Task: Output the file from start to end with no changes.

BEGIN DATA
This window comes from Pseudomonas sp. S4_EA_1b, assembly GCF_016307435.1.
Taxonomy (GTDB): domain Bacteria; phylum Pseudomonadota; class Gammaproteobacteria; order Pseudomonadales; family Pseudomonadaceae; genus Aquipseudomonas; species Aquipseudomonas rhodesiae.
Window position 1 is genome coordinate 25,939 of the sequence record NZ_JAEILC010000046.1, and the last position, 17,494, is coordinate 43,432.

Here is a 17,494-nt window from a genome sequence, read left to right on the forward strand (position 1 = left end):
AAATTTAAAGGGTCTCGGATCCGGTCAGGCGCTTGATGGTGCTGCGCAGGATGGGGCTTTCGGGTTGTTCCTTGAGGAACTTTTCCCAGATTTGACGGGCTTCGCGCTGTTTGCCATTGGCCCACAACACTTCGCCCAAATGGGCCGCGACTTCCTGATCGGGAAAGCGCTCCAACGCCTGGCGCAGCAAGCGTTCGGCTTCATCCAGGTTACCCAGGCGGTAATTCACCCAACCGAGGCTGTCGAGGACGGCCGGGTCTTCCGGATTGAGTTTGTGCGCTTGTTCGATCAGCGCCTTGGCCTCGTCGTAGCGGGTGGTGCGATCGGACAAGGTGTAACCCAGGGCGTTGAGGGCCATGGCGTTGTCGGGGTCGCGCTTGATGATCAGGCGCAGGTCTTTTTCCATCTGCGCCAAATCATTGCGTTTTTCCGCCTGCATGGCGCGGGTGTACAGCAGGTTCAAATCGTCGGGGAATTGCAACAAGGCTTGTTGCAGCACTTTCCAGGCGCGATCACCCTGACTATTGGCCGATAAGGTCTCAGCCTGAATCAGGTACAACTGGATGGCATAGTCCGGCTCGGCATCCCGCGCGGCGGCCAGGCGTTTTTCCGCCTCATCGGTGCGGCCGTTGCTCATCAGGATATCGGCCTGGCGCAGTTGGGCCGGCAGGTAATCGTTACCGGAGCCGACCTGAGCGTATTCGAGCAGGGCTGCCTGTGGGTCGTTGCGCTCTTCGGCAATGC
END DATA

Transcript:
This window comes from Pseudomonas sp. S4_EA_1b, assembly GCF_016307435.1.
Taxonomy (GTDB): domain Bacteria; phylum Pseudomonadota; class Gammaproteobacteria; order Pseudomonadales; family Pseudomonadaceae; genus Aquipseudomonas; species Aquipseudomonas rhodesiae.
Window position 1 is genome coordinate 25,939 of the sequence record NZ_JAEILC010000046.1, and the last position, 17,494, is coordinate 43,432.

Here is a 17,494-nt window from a genome sequence, read left to right on the forward strand (position 1 = left end):
AAATTTAAAGGGTCTCGGATCCGGTCAGGCGCTTGATGGTGCTGCGCAGGATGGGGCTTTCGGGTTGTTCCTTGAGGAACTTTTCCCAGATTTGACGGGCTTCGCGCTGTTTGCCATTGGCCCACAACACTTCGCCCAAATGGGCCGCGACTTCCTGATCGGGAAAGCGCTCCAACGCCTGGCGCAGCAAGCGTTCGGCTTCATCCAGGTTACCCAGGCGGTAATTCACCCAACCGAGGCTGTCGAGGACGGCCGGGTCTTCCGGATTGAGTTTGTGCGCTTGTTCGATCAGCGCCTTGGCCTCGTCGTAGCGGGTGGTGCGATCGGACAAGGTGTAACCCAGGGCGTTGAGGGCCATGGCGTTGTCGGGGTCGCGCTTGATGATCAGGCGCAGGTCTTTTTCCATCTGCGCCAAATCATTGCGTTTTTCCGCCTGCATGGCGCGGGTGTACAGCAGGTTCAAATCGTCGGGGAATTGCAACAAGGCTTGTTGCAGCACTTTCCAGGCGCGATCACCCTGACTATTGGCCGATAAGGTCTCAGCCTGAATCAGGTACAACTGGATGGCATAGTCCGGCTCGGCATCCCGCGCGGCGGCCAGGCGTTTTTCCGCCTCATCGGTGCGGCCGTTGCTCATCAGGATATCGGCCTGGCGCAGTTGGGCCGGCAGGTAATCGTTACCGGAGCCGACCTGAGCGTATTCGAGCAGGGCTGCCTGTGGGTCGTTGCGCTCTTCGGCAATGC